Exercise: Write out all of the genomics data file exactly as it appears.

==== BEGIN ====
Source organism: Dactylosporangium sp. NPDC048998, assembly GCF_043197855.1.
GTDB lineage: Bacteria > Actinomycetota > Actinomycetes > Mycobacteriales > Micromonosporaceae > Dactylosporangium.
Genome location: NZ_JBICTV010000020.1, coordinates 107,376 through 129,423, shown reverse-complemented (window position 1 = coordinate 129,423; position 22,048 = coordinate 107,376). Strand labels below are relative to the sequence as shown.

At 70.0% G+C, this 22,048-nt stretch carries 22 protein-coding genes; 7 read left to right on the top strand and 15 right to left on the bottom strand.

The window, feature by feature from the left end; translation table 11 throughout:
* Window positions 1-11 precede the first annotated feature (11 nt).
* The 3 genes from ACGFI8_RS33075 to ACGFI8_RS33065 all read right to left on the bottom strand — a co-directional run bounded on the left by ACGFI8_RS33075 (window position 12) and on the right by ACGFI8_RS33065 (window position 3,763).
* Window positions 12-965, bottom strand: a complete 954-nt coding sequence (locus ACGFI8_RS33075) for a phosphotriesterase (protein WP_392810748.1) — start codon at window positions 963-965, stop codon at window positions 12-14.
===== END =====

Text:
Source organism: Dactylosporangium sp. NPDC048998, assembly GCF_043197855.1.
GTDB lineage: Bacteria > Actinomycetota > Actinomycetes > Mycobacteriales > Micromonosporaceae > Dactylosporangium.
Genome location: NZ_JBICTV010000020.1, coordinates 107,376 through 129,423, shown reverse-complemented (window position 1 = coordinate 129,423; position 22,048 = coordinate 107,376). Strand labels below are relative to the sequence as shown.

At 70.0% G+C, this 22,048-nt stretch carries 22 protein-coding genes; 7 read left to right on the top strand and 15 right to left on the bottom strand.

The window, feature by feature from the left end; translation table 11 throughout:
* Window positions 1-11 precede the first annotated feature (11 nt).
* The 3 genes from ACGFI8_RS33075 to ACGFI8_RS33065 all read right to left on the bottom strand — a co-directional run bounded on the left by ACGFI8_RS33075 (window position 12) and on the right by ACGFI8_RS33065 (window position 3,763).
* Window positions 12-965, bottom strand: a complete 954-nt coding sequence (locus ACGFI8_RS33075) for a phosphotriesterase (protein WP_392810748.1) — start codon at window positions 963-965, stop codon at window positions 12-14.